PILLARS – Concerto for Low Brass
$50.00 – $400.00
By James M. Stephenson
Premiered on June 14, 2018 by the low brass section of the Minnesota Orchestra; Osmo Vänskä, conductor
Program Notes (by the composer):
A couple of years before composing “pillars”, I was contacted by some good friends of Bill Zehfuss, the former principal trombonist of the Charleston Symphony, who had died the just the previous summer. They truly wanted to have a piece composed in his memory, and wanted to explore possibilities as to how to make that happen. I knew Bill from my performing days many years ago, as well as having worked with him when conducting the Charleston Symphony. As a matter of fact, the last time I had seen Bill was when conducting the brass quintet as soloists in front of the orchestra. Bill was the trombonist, and I recall having some great laughs with him late into the evening after our final performance. Wilson Ochoa successfully led a campaign, along with Michael Grose and Dan Satterwhite, to crowd-fund the creation of the piece. Once that was accomplished, we were honored to have the Minnesota Orchestra and conductor Osmo Vänskä (with whom I had worked previously) sign on to presenting the premiere, with their low brass section as soloists.
Basically – I tried to show off what trombones are good at. I knew I wanted to include some big/full section playing – and also some soft melodic chorale writing, urged by the principal trombonist and good friend, Doug Wright. Knowing some of the players personally, I also knew that I wanted spots where each soloist would get to show off. Sure – a few glisses here and there, and some technical stuff, but nothing too “crazy” hard (I don’t think). The piece as a whole has a very “orchestral” sound. After the opening chorale, Interestingly enough, the first movement employs the four soloists in unison. I wanted to do exactly what an audience would NOT expect with four people out front, while revealing how beautiful that sound could be. Plus, I recalled from my trumpet playing days how fun/rewarding it is to be part of a group of multiple people playing, but to sound like one. The 2nd movement is where I remembered Bill. It is a (quasi) Passacaglia, with some aching lines, some literal orchestral “tears”, and some grit, as I was remembering how sad/angry I was when I heard the news that Bill had died. The 3rd movement is more uplifting, and has a bit of a Latin feel, because the aforementioned last time I worked with Bill, when I was conducting, we did an all Latin concert.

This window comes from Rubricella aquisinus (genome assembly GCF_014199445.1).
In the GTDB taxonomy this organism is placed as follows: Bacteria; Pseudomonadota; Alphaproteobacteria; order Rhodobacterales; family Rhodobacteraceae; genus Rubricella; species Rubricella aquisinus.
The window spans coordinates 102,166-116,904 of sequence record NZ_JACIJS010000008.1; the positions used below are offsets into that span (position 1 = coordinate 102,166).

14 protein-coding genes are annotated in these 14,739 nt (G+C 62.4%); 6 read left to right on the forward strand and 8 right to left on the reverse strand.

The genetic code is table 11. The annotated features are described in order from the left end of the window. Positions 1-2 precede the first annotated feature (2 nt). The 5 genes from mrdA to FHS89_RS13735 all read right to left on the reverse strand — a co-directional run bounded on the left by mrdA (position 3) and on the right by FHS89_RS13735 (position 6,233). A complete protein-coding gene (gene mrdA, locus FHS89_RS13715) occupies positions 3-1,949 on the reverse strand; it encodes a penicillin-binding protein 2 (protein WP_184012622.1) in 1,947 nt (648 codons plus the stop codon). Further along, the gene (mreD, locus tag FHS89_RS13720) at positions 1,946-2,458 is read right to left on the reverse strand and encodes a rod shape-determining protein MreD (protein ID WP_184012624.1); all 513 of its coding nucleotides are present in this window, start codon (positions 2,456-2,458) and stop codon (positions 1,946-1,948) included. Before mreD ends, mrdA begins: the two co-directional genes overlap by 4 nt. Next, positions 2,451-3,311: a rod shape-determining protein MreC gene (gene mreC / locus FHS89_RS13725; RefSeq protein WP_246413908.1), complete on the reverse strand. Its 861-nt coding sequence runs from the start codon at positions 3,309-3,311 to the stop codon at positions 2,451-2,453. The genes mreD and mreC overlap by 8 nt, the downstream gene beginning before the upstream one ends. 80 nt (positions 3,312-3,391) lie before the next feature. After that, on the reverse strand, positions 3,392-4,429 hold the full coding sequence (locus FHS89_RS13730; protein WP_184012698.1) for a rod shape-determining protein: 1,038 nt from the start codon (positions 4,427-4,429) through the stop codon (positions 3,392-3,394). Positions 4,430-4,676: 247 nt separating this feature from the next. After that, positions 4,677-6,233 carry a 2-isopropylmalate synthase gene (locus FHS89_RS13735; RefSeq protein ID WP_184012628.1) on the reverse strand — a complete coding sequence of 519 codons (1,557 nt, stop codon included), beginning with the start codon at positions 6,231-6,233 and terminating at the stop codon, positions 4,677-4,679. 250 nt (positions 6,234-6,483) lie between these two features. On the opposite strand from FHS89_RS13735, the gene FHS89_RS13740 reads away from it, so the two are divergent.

My last memory of Bill is hanging out at that Mexican restaurant after the concert, and having a beer, celebrating and laughing with him. I wanted to reflect that in the music. There is also a “bluesy” section, which also employs some sleigh bells – a nod to Mahler’s 4th symphony (one of my favorites) – which doesn’t use the low brass, and would round out this concert featuring the “pillars” world premiere.